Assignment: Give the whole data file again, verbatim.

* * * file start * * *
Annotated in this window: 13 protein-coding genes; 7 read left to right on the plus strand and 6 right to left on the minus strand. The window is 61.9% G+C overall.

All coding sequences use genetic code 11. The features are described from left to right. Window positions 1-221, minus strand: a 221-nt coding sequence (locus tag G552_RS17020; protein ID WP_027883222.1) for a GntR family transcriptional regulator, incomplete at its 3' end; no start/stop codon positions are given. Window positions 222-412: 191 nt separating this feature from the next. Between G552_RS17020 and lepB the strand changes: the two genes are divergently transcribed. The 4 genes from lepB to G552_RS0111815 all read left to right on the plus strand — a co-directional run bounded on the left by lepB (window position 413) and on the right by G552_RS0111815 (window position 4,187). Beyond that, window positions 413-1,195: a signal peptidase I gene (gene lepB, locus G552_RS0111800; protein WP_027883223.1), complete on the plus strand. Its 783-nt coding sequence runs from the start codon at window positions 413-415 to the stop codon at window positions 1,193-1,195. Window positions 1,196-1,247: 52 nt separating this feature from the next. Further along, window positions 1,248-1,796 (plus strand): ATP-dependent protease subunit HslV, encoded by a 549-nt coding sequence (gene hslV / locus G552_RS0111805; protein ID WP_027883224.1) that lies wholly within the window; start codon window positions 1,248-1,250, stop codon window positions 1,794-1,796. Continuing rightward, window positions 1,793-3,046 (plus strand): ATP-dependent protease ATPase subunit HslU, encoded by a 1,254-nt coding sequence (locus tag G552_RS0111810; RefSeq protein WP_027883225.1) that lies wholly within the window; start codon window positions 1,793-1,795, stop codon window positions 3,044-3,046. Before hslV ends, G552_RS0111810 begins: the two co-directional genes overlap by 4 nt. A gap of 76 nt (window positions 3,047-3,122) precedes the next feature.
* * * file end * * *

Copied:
Annotated in this window: 13 protein-coding genes; 7 read left to right on the plus strand and 6 right to left on the minus strand. The window is 61.9% G+C overall.

All coding sequences use genetic code 11. The features are described from left to right. Window positions 1-221, minus strand: a 221-nt coding sequence (locus tag G552_RS17020; protein ID WP_027883222.1) for a GntR family transcriptional regulator, incomplete at its 3' end; no start/stop codon positions are given. Window positions 222-412: 191 nt separating this feature from the next. Between G552_RS17020 and lepB the strand changes: the two genes are divergently transcribed. The 4 genes from lepB to G552_RS0111815 all read left to right on the plus strand — a co-directional run bounded on the left by lepB (window position 413) and on the right by G552_RS0111815 (window position 4,187). Beyond that, window positions 413-1,195: a signal peptidase I gene (gene lepB, locus G552_RS0111800; protein WP_027883223.1), complete on the plus strand. Its 783-nt coding sequence runs from the start codon at window positions 413-415 to the stop codon at window positions 1,193-1,195. Window positions 1,196-1,247: 52 nt separating this feature from the next. Further along, window positions 1,248-1,796 (plus strand): ATP-dependent protease subunit HslV, encoded by a 549-nt coding sequence (gene hslV / locus G552_RS0111805; protein ID WP_027883224.1) that lies wholly within the window; start codon window positions 1,248-1,250, stop codon window positions 1,794-1,796. Continuing rightward, window positions 1,793-3,046 (plus strand): ATP-dependent protease ATPase subunit HslU, encoded by a 1,254-nt coding sequence (locus tag G552_RS0111810; RefSeq protein WP_027883225.1) that lies wholly within the window; start codon window positions 1,793-1,795, stop codon window positions 3,044-3,046. Before hslV ends, G552_RS0111810 begins: the two co-directional genes overlap by 4 nt. A gap of 76 nt (window positions 3,047-3,122) precedes the next feature.